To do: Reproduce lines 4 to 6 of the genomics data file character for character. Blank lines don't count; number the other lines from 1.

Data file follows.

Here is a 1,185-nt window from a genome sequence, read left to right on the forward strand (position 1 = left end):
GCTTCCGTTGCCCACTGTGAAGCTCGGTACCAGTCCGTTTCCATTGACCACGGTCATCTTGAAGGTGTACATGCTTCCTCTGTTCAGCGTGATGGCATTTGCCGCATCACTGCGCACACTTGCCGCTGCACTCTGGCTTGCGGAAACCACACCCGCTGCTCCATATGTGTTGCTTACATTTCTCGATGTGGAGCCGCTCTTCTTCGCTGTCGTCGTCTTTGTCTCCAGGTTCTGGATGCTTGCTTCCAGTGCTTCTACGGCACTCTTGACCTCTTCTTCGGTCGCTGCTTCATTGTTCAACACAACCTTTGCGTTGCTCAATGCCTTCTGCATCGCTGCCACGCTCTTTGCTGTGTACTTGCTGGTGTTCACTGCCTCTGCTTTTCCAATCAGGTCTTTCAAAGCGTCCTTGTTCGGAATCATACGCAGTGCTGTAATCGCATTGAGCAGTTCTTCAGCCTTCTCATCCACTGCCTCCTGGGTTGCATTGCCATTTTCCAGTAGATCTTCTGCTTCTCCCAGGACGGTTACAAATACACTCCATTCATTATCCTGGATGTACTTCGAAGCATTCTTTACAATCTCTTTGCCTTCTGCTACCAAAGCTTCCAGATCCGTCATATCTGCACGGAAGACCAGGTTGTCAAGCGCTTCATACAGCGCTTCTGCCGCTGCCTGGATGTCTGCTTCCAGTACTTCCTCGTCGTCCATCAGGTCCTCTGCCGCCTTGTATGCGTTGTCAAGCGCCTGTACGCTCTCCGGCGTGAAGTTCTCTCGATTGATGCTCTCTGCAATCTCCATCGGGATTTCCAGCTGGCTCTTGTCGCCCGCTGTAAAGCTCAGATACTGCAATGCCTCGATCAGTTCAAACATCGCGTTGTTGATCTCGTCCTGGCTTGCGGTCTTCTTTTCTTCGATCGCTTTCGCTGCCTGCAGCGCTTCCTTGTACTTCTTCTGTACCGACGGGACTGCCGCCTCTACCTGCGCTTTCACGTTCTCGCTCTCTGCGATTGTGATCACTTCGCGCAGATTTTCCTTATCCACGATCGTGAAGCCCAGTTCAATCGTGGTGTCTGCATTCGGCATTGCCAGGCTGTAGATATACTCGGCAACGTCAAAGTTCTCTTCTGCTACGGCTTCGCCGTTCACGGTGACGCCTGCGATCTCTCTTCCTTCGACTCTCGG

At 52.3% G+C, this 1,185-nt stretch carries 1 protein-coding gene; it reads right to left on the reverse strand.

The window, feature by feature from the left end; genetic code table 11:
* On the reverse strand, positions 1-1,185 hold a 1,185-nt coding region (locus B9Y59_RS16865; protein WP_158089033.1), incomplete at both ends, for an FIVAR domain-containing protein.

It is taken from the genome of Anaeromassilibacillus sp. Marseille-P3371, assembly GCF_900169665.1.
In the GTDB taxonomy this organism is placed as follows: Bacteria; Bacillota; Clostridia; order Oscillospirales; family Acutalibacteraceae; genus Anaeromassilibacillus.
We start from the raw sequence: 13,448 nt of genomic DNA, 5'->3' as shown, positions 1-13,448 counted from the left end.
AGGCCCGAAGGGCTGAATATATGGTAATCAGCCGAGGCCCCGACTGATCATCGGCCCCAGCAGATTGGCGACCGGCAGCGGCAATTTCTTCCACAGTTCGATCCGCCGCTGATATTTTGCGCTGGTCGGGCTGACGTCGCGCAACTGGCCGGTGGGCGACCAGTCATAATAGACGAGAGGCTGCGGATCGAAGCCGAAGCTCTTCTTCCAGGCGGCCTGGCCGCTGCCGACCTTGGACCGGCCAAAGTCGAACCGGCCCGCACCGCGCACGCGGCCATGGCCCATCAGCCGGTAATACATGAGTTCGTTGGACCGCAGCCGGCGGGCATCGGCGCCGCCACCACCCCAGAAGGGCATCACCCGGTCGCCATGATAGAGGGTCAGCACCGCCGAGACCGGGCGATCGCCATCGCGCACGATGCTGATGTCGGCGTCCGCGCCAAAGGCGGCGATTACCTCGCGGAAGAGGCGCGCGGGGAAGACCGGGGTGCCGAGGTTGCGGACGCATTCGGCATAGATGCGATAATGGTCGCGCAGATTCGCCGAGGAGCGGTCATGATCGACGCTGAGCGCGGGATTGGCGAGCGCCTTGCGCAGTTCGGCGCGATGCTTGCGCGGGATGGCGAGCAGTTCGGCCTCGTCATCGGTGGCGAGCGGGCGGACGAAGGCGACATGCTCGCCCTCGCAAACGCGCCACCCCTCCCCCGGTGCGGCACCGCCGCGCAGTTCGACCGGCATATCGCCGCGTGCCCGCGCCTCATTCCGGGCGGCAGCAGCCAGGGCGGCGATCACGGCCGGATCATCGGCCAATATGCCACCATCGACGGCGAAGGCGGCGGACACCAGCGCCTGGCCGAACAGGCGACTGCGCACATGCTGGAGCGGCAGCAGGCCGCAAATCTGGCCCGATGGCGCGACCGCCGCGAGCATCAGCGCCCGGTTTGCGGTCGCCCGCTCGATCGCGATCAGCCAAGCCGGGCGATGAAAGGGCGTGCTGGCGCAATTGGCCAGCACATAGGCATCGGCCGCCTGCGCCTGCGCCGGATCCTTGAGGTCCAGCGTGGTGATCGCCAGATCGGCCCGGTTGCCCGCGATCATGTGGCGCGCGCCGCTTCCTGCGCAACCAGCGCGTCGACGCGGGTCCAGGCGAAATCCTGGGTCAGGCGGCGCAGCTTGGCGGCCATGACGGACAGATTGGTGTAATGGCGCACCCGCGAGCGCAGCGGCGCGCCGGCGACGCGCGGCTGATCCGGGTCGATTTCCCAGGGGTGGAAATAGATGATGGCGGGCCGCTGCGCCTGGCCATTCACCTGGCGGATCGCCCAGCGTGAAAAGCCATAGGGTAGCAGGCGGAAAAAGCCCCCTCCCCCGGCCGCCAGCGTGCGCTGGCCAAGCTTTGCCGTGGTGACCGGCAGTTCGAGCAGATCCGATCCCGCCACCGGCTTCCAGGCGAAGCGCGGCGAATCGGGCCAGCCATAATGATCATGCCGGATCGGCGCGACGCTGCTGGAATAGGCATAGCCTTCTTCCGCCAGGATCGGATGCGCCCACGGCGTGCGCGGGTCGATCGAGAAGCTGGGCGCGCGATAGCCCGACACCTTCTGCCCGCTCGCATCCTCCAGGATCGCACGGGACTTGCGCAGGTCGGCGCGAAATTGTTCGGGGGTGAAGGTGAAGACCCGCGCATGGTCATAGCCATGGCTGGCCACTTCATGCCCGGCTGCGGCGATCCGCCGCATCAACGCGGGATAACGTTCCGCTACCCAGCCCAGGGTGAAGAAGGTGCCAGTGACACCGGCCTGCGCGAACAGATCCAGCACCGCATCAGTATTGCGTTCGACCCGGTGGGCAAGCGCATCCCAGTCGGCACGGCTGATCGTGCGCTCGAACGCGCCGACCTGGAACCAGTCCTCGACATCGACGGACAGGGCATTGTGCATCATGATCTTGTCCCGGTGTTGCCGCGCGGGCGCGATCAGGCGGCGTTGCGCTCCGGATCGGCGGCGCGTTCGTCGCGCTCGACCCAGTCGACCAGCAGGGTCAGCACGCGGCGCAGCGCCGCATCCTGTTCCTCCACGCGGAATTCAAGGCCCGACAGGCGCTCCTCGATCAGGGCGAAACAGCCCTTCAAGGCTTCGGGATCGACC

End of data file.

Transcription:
The window, feature by feature from the left end; genetic code table 11:
* On the reverse strand, positions 1-1,185 hold a 1,185-nt coding region (locus B9Y59_RS16865; protein WP_158089033.1), incomplete at both ends, for an FIVAR domain-containing protein.

It is taken from the genome of Anaeromassilibacillus sp. Marseille-P3371, assembly GCF_900169665.1.